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Prevalence and Characteristics of Vibrator Use by Men in the United States

Authors

  • Michael Reece PhD, MPH,

    Corresponding author
    1. Indiana University—Center for Sexual Health Promotion, Bloomington, IN, USA;
      Michael Reece, PhD, MPH, Indiana University—Center for Sexual Health Promotion, 1025 East Seventh Street, HPER 116, Bloomington, IN 47405, USA. Tel: 812-855-0068; Fax: 812-855-3936; E-mail: mireece@indiana.edu
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  • Debra Herbenick PhD, MPH,

    1. Indiana University—Center for Sexual Health Promotion, Bloomington, IN, USA;
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  • Stephanie A. Sanders PhD,

    1. Indiana University—Kinsey Institute for Research in Sex, Gender, and Reproduction, Bloomington, IN, USA;
    2. Indiana University—Department of Gender Studies, Bloomington, IN, USA;
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  • Brian Dodge PhD,

    1. Indiana University—Center for Sexual Health Promotion, Bloomington, IN, USA;
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  • Annahita Ghassemi PhD,

    1. Church & Dwight Co., Inc.—Princeton, NJ, USA;
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  • J. Dennis Fortenberry MD, MS

    1. Indiana University—Division of Adolescent Medicine, School of Medicine, Indianapolis, IN, USA
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Michael Reece, PhD, MPH, Indiana University—Center for Sexual Health Promotion, 1025 East Seventh Street, HPER 116, Bloomington, IN 47405, USA. Tel: 812-855-0068; Fax: 812-855-3936; E-mail: mireece@indiana.edu

ABSTRACT

Introduction.  While vibrating products have been recommended by clinicians for the treatment of male sexual dysfunctions, knowledge is lacking with regard to the prevalence of vibrator use among men in the United States, the characteristics of men who use vibrators, and whether there are relations between vibrator use and sexual function among men.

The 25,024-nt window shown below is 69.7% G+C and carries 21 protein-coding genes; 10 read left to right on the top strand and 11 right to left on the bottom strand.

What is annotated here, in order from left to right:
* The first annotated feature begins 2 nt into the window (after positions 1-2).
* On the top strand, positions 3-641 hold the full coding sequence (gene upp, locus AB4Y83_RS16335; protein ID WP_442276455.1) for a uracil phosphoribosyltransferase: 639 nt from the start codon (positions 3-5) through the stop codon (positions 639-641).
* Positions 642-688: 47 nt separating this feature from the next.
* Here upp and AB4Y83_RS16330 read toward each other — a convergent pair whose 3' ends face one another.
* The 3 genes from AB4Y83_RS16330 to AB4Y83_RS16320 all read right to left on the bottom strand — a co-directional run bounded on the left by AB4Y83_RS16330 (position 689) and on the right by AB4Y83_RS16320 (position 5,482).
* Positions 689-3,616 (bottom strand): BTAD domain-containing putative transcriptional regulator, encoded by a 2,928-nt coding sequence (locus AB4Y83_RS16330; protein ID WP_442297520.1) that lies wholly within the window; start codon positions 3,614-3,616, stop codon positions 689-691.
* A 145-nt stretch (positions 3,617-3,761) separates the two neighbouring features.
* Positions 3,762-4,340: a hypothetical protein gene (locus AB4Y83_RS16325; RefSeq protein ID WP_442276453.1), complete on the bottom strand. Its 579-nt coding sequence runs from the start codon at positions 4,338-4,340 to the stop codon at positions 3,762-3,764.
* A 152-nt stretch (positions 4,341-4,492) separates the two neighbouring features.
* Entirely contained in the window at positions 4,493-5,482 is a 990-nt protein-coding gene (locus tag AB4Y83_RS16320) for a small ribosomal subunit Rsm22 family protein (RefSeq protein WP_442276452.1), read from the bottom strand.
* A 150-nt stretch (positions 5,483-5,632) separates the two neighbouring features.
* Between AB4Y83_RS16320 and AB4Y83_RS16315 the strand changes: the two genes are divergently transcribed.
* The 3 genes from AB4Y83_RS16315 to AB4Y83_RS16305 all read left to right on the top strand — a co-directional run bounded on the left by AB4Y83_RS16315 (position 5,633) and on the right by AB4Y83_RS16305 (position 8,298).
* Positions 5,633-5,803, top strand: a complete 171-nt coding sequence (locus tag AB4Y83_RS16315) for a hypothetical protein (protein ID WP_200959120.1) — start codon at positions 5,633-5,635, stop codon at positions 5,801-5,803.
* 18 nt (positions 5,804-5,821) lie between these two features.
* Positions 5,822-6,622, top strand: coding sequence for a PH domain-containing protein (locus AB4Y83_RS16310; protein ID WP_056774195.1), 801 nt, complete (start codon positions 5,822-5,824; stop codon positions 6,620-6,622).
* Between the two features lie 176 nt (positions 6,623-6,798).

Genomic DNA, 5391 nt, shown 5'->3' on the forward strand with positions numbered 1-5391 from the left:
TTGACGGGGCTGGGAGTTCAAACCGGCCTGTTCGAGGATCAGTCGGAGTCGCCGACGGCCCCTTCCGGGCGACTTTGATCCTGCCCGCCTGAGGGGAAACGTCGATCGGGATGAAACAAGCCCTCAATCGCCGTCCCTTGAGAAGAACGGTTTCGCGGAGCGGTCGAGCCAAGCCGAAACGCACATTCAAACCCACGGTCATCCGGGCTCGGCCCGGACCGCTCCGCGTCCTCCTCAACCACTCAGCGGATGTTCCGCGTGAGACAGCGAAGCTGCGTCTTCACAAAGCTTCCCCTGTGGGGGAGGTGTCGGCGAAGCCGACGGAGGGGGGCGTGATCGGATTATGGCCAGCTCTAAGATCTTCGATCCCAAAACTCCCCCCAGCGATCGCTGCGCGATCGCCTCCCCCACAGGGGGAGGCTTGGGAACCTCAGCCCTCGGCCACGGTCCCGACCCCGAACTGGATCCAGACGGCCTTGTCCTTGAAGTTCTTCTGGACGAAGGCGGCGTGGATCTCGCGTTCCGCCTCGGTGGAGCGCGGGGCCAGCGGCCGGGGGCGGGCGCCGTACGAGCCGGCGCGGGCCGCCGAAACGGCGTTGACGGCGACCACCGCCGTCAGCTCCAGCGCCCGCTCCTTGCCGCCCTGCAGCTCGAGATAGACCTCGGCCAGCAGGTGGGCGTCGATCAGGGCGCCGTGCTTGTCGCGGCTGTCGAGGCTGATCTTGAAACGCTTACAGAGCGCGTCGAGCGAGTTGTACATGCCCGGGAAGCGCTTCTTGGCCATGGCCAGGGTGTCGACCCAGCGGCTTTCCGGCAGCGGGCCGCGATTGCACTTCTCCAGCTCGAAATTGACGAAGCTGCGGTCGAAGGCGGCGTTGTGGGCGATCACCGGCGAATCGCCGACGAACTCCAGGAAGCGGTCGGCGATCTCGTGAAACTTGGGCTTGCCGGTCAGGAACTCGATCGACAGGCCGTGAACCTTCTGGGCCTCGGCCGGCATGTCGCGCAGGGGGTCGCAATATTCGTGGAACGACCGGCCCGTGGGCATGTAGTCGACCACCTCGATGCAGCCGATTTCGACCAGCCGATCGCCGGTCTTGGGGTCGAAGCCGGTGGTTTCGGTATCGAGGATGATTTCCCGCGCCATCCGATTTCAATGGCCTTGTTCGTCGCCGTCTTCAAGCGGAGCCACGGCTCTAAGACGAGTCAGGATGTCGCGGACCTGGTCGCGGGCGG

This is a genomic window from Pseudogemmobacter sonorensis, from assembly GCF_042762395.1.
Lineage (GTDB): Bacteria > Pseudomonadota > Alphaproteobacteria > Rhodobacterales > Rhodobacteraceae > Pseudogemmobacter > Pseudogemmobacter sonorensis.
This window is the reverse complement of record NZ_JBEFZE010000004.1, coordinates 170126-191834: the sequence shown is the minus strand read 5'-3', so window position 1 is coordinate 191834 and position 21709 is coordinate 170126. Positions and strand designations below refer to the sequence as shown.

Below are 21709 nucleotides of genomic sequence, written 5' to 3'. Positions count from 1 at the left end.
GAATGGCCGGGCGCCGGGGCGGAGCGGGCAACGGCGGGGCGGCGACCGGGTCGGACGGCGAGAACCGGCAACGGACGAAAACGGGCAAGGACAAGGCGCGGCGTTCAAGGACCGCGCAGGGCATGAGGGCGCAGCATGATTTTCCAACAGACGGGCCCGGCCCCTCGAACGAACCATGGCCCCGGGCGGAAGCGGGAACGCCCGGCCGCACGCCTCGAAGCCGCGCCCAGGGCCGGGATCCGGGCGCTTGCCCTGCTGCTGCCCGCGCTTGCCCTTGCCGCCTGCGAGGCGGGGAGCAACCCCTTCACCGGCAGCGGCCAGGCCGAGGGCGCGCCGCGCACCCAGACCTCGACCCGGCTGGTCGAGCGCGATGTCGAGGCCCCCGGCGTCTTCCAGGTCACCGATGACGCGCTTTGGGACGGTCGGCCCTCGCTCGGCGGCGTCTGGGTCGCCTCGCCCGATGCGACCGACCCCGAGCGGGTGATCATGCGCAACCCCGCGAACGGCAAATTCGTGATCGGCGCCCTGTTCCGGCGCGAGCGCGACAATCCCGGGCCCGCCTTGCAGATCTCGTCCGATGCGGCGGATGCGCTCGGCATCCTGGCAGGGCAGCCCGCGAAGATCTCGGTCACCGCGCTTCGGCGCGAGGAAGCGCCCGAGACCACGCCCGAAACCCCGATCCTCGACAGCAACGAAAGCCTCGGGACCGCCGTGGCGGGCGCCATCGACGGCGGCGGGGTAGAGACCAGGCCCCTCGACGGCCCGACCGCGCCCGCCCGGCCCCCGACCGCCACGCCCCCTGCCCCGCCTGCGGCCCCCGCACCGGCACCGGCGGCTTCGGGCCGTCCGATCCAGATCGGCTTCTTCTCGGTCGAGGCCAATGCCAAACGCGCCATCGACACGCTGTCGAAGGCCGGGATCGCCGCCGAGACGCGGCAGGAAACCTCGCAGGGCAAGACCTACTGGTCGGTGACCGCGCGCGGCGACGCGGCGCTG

Aims.  To establish lifetime and recent prevalence rates for vibrator use by men in the United States, to document the characteristics of men who use vibrators and their reasons for using vibrators, and to explore relations between men's vibrator use and sexual function.

Methods.  During April 2008, data were collected from a population-based cross-sectional survey of 1,047 men aged 18–60 years in the United States. Analyses were conducted using poststratification data weights.

Main Outcome Measure.  Measures included sociodemographics, health status and health-related behaviors, sexual behaviors, vibrator use, and sexual function.

Results.  For both solo and partnered sexual activities, the prevalence of men who had incorporated a vibrator into sexual activities during their lives was 44.8%, with 10.0% having done so in the past month, 14.2% in the past year, and 20.5% over 1 year ago. Men who had used vibrators, particularly those with more recent use, were more likely to report participation in sexual health promoting behaviors, such as testicular self-exam. Men who had used vibrators recently also scored higher on four of the five domains of the International Index of Erectile Function (erectile function, intercourse satisfaction, orgasmic function, and sexual desire).

Conclusions.  Among men in the United States, vibrator use during solo and partnered sexual interactions is common and is associated with a wide array of positive sexual health characteristics. Future research should continue to explore ways in which men incorporate vibrators into solo sexual acts, partnered sexual play, and sexual intercourse. Reece M, Herbenick D, Sanders SA, Dodge B, Ghassemi A, and Fortenberry JD. Prevalence and characteristics of vibrator use by men in the United States. J Sex Med 2009;6:1867–1874.

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